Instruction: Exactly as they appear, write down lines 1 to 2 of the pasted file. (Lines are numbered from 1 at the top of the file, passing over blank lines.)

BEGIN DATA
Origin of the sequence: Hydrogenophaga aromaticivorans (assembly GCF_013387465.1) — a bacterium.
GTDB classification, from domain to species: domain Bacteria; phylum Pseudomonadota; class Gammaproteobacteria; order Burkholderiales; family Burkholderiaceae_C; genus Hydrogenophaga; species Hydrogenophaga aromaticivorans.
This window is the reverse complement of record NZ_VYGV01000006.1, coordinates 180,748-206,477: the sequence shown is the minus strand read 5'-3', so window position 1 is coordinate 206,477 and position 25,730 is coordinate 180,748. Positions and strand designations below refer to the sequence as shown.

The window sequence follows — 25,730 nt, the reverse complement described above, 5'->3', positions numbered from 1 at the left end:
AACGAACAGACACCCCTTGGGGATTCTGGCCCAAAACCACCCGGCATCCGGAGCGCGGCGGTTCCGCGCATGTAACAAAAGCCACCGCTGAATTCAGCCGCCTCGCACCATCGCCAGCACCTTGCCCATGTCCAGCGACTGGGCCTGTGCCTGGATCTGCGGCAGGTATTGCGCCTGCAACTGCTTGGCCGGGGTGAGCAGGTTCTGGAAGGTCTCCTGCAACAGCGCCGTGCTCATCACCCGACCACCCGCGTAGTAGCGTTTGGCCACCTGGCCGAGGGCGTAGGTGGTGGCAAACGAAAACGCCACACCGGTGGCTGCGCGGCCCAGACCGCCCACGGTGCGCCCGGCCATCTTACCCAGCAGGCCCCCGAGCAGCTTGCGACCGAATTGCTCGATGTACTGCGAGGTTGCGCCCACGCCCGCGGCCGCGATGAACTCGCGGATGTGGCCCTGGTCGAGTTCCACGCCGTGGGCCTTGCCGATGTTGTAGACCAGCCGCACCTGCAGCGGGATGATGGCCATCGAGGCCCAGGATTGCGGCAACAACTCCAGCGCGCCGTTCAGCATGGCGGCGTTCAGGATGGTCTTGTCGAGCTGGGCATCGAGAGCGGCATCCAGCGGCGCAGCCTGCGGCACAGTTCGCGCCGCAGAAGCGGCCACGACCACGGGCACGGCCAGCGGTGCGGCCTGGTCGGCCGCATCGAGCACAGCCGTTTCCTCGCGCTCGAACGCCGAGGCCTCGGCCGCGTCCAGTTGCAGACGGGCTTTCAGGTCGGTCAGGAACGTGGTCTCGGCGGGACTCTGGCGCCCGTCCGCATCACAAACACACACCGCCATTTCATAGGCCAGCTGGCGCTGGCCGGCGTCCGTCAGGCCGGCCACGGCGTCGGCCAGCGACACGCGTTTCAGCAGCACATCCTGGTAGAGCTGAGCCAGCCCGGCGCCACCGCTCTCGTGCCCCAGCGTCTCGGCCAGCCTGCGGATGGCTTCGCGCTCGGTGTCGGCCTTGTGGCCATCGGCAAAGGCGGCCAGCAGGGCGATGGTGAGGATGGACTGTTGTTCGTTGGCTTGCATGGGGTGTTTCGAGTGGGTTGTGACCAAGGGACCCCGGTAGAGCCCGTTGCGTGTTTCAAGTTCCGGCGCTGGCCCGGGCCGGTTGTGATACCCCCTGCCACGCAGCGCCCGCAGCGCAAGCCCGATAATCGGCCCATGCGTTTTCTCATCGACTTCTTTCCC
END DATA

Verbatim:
Origin of the sequence: Hydrogenophaga aromaticivorans (assembly GCF_013387465.1) — a bacterium.
GTDB classification, from domain to species: domain Bacteria; phylum Pseudomonadota; class Gammaproteobacteria; order Burkholderiales; family Burkholderiaceae_C; genus Hydrogenophaga; species Hydrogenophaga aromaticivorans.